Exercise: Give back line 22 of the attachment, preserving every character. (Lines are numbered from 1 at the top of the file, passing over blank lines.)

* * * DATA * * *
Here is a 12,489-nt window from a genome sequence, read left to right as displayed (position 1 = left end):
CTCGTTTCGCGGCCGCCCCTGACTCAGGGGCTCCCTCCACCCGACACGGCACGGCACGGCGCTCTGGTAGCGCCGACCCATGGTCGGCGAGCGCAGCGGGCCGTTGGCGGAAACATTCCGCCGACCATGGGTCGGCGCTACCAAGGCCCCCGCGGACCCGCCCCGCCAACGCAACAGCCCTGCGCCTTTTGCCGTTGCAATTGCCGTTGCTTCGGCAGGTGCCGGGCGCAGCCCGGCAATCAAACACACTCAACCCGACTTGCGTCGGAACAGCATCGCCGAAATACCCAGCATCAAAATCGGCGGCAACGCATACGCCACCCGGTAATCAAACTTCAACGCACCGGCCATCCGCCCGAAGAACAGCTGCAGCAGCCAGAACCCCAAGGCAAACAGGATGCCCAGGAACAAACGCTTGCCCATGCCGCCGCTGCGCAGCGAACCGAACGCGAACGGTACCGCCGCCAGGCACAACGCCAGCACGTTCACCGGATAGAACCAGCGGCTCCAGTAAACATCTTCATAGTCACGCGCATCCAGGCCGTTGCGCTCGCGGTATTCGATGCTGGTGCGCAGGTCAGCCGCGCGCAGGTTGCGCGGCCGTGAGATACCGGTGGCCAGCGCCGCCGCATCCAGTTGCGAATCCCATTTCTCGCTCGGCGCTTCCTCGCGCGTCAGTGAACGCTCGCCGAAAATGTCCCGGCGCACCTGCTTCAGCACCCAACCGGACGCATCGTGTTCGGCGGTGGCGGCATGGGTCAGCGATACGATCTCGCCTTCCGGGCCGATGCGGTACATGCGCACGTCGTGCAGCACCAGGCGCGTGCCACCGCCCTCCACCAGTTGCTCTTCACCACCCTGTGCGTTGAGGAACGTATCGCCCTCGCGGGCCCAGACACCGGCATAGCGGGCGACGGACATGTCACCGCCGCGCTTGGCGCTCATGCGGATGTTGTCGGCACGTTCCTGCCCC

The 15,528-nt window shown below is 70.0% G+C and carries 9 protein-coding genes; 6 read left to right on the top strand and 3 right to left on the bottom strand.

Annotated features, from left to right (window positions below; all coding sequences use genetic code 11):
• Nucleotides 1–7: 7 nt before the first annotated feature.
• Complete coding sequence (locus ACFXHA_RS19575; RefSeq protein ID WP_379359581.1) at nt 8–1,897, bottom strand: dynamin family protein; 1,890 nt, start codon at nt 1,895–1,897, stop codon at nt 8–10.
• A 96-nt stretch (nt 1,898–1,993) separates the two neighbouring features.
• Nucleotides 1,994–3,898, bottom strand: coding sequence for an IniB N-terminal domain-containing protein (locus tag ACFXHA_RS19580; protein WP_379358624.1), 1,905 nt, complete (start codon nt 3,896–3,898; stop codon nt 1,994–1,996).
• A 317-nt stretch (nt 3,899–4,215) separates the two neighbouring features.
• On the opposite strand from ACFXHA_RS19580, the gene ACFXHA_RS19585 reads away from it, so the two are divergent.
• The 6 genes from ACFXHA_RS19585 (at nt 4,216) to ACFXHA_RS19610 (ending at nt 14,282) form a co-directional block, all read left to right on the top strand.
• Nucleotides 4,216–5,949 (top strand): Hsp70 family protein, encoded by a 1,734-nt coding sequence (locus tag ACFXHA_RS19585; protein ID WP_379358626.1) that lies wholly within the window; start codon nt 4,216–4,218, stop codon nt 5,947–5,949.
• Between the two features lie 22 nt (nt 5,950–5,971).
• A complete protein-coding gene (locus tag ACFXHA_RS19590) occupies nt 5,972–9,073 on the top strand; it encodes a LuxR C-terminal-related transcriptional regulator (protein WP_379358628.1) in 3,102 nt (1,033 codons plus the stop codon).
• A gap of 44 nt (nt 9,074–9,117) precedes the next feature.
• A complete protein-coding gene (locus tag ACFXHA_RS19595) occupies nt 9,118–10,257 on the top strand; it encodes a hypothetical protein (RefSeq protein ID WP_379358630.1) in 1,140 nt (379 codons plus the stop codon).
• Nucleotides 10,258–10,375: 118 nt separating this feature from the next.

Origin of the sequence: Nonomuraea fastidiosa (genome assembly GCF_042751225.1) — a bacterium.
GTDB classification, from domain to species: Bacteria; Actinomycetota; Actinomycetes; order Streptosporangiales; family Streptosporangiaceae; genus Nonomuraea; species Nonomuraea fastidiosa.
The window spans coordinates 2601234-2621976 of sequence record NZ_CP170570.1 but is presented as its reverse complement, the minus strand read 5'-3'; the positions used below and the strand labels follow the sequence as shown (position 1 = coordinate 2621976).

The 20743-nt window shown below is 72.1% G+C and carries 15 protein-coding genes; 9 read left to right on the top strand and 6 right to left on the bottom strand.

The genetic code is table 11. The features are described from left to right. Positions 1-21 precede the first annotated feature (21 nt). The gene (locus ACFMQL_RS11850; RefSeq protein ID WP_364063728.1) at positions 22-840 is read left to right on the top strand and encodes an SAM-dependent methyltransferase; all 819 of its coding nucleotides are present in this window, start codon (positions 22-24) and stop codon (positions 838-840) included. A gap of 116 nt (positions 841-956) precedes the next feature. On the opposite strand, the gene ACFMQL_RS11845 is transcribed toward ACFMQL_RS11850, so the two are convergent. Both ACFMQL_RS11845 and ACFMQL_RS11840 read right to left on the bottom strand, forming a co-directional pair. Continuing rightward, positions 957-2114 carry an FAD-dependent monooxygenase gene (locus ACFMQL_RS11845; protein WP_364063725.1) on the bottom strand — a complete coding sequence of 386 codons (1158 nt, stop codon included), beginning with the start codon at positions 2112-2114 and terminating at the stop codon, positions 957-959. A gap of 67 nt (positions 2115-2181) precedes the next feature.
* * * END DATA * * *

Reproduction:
The genetic code is table 11. The features are described from left to right. Positions 1-21 precede the first annotated feature (21 nt). The gene (locus ACFMQL_RS11850; RefSeq protein ID WP_364063728.1) at positions 22-840 is read left to right on the top strand and encodes an SAM-dependent methyltransferase; all 819 of its coding nucleotides are present in this window, start codon (positions 22-24) and stop codon (positions 838-840) included. A gap of 116 nt (positions 841-956) precedes the next feature. On the opposite strand, the gene ACFMQL_RS11845 is transcribed toward ACFMQL_RS11850, so the two are convergent. Both ACFMQL_RS11845 and ACFMQL_RS11840 read right to left on the bottom strand, forming a co-directional pair. Continuing rightward, positions 957-2114 carry an FAD-dependent monooxygenase gene (locus ACFMQL_RS11845; protein WP_364063725.1) on the bottom strand — a complete coding sequence of 386 codons (1158 nt, stop codon included), beginning with the start codon at positions 2112-2114 and terminating at the stop codon, positions 957-959. A gap of 67 nt (positions 2115-2181) precedes the next feature.